When is Clean Water Not Good?
I’m sure the question comes up often between residents, “How are improvement projects selected by the Village of Bradford”? With limited funds and a long list of problems, decisions unfortunately are based not necessarily on public support. They are instead, guided by state guidelines, Ohio Environmental Protection Agency (OEPA) requirements and also by emergency factors.
This critical demand method of selection is evident when reviewing the list of recent completed Village projects. New sewer mains, storm mains, water mains, water tower, sewer treatment plant, and let’s not forget the recent construction of the new water treatment plant. All of these projects were placed as high priority not necessarily by popularity but by countless anxieties. The list continues to evolve and this brings me to my point, “When is Clean Water not Good”?
The irony is the Village has spent bundles of money to clean water and equally as much to eliminate it. Let me explain, the Village of Bradford’s original sewer system was constructed in the early 1950’s and was designed to support both sanitary flows and also “Clean Water” flows (Combined Sewers). Sanitary discharge flow (wastewater) is defined as the flow of water from a house or business containing pollutants. These flows most generally derive from toilets, sinks and washers but can also come from businesses in the form of discharge water from commercial/industrial processes. Clean water is defined as water that may be collected at a home or business containing no pollutants. Typically, these types of flow are from sump pumps, outside yard drains, down spouts and even basement drains.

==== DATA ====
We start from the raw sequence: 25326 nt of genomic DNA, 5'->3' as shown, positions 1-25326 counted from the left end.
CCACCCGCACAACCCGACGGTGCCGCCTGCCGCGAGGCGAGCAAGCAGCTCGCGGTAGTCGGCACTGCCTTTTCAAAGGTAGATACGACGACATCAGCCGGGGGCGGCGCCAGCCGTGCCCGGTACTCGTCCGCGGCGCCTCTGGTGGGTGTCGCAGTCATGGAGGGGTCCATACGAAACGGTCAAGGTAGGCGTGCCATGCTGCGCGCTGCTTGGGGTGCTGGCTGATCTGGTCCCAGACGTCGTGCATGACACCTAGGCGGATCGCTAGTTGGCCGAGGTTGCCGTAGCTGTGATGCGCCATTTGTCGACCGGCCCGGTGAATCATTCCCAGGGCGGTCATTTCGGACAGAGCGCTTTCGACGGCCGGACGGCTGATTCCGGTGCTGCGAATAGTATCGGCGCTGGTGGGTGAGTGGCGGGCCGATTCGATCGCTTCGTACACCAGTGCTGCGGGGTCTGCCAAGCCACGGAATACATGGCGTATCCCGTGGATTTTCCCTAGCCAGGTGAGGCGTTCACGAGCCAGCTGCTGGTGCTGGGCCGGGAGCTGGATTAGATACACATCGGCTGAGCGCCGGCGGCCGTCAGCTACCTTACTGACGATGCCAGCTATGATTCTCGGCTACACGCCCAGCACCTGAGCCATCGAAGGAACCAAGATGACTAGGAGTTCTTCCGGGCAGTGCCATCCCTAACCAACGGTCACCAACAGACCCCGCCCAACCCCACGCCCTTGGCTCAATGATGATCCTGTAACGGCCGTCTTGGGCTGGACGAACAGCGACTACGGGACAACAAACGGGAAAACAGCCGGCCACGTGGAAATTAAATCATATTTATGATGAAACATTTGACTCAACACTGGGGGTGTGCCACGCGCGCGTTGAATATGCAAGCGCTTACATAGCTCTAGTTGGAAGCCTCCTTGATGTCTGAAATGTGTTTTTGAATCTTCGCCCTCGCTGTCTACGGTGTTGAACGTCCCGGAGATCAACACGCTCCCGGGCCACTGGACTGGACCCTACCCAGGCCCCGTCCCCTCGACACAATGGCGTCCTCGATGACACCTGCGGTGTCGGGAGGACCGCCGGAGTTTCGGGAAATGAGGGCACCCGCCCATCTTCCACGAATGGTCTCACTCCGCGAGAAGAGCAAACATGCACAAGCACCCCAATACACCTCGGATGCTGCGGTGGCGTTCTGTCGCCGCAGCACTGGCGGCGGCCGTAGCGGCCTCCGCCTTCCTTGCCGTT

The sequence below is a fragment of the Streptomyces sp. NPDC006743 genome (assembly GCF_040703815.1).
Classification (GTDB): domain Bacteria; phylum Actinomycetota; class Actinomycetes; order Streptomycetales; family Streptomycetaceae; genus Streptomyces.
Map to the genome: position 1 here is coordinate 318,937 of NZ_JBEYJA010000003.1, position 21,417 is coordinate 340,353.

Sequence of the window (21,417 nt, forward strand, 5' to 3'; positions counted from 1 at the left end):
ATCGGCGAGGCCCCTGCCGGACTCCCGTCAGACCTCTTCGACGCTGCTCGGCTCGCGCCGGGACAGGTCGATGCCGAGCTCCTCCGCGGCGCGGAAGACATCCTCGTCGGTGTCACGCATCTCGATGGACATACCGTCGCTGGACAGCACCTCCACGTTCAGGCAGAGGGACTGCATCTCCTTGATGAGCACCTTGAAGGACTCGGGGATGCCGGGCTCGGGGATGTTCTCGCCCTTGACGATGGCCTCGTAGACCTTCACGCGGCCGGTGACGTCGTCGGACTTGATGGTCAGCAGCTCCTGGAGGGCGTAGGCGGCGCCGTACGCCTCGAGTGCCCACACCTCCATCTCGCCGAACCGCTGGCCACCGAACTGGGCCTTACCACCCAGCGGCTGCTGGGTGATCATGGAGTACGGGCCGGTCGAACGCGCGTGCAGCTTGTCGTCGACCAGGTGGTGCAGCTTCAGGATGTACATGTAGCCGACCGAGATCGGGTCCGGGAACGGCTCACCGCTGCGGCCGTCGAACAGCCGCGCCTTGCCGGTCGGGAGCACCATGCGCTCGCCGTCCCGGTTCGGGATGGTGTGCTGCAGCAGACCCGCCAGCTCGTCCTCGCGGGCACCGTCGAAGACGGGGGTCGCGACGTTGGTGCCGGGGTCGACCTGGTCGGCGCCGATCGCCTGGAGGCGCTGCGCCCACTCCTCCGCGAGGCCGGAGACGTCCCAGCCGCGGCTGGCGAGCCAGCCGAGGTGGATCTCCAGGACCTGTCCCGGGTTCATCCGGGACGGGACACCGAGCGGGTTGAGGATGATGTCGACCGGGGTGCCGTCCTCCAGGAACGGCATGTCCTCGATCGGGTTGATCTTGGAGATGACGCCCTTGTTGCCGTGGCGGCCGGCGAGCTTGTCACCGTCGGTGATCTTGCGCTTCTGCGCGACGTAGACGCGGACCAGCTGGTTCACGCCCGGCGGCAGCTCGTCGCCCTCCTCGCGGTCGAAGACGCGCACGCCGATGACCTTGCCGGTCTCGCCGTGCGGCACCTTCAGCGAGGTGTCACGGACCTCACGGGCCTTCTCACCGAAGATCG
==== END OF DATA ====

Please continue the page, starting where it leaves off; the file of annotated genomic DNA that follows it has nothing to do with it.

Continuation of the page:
Approximately 20 years ago the Village was mandated by the OEPA to discontinue operating the combined sewers and required the Village to separate the sanitary and clean water flows. However, it was not as simple as one might think and significant advances to eliminate then did not occur until after 2010. The biggest issue the Village faced was how to eliminate the Combined Sewer Overflows (CSO’s) as this was determined an urgent demand by the OEPA. CSO’s were structures that were placed in the original system that allowed for high flows in wet weather events to discharge directly to Ballinger Run. These weir type devices were extremely important as they prevented the sewer plant from becoming overloaded, which unfortunately also washed away bacteria required for treatment. They also prevented the collection system from overloading, which in extreme cases, could flood basements, such flooding could cause property damage and allow sewerage to escape from manholes onto roadways creating health issues.
(Click Here for Video of Bacteria Discharge From Plant)